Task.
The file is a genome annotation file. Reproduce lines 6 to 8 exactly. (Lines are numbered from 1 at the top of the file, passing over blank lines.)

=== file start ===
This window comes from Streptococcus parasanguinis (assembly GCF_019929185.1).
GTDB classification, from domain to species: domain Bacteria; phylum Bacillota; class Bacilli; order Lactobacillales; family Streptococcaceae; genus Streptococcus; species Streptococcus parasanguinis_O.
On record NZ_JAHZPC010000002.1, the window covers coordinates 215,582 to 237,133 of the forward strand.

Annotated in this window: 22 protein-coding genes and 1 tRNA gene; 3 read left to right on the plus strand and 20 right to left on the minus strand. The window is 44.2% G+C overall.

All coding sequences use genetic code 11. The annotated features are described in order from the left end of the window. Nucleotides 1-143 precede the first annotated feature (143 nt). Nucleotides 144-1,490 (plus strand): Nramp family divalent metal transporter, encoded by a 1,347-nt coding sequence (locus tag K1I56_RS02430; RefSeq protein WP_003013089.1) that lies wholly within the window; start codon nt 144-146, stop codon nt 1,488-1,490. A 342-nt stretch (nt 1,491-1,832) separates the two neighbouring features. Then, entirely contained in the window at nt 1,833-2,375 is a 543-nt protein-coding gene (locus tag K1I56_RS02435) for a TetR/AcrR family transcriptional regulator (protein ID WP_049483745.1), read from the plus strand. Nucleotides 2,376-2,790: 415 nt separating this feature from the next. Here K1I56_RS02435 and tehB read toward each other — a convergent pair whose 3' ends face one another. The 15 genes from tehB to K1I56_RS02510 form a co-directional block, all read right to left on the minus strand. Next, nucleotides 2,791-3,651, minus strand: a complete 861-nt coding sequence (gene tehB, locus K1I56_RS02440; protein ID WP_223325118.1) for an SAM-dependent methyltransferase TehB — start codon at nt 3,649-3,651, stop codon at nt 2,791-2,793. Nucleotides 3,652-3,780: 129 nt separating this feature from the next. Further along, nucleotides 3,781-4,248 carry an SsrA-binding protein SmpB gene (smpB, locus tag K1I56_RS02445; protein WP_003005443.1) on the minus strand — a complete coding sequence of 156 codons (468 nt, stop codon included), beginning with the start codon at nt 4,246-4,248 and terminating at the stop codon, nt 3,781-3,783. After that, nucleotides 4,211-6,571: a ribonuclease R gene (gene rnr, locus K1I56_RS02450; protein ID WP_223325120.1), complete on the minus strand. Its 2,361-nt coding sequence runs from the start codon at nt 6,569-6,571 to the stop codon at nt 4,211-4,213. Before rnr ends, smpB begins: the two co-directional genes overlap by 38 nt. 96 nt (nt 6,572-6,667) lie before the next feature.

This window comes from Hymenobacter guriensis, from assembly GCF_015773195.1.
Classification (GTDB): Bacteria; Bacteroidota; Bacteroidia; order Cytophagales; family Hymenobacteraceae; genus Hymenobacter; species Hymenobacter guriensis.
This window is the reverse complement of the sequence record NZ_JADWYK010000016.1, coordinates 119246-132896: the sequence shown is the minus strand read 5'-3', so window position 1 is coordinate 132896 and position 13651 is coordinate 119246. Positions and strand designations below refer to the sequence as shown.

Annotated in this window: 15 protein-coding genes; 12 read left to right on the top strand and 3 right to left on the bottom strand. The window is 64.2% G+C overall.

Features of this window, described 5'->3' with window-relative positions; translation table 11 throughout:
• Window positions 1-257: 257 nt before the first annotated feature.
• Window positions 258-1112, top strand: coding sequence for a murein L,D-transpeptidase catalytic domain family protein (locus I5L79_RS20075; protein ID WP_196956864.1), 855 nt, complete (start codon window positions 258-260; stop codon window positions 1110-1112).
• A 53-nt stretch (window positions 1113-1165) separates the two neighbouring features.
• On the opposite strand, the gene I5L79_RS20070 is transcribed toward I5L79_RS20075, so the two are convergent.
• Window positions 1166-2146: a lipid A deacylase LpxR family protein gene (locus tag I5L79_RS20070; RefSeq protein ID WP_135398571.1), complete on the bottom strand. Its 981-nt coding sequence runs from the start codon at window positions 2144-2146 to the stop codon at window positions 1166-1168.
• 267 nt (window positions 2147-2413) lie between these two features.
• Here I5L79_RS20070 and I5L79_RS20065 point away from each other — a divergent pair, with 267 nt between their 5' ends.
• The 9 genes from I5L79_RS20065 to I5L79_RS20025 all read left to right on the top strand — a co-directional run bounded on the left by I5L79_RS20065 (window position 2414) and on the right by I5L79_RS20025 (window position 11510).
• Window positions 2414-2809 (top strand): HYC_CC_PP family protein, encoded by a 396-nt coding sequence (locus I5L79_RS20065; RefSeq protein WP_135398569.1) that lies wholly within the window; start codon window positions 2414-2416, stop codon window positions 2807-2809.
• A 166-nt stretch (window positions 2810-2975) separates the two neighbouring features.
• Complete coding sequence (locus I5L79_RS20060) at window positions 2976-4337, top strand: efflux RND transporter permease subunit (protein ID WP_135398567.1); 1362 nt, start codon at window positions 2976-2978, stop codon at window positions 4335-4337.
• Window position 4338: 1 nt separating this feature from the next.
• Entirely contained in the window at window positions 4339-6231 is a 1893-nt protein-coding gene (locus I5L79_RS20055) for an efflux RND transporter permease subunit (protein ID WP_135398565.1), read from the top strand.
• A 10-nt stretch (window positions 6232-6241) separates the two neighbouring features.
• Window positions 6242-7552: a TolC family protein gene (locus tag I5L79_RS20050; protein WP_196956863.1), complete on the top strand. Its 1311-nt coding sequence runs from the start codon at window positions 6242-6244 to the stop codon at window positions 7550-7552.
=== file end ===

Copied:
This window comes from Hymenobacter guriensis, from assembly GCF_015773195.1.
Classification (GTDB): Bacteria; Bacteroidota; Bacteroidia; order Cytophagales; family Hymenobacteraceae; genus Hymenobacter; species Hymenobacter guriensis.
This window is the reverse complement of the sequence record NZ_JADWYK010000016.1, coordinates 119246-132896: the sequence shown is the minus strand read 5'-3', so window position 1 is coordinate 132896 and position 13651 is coordinate 119246. Positions and strand designations below refer to the sequence as shown.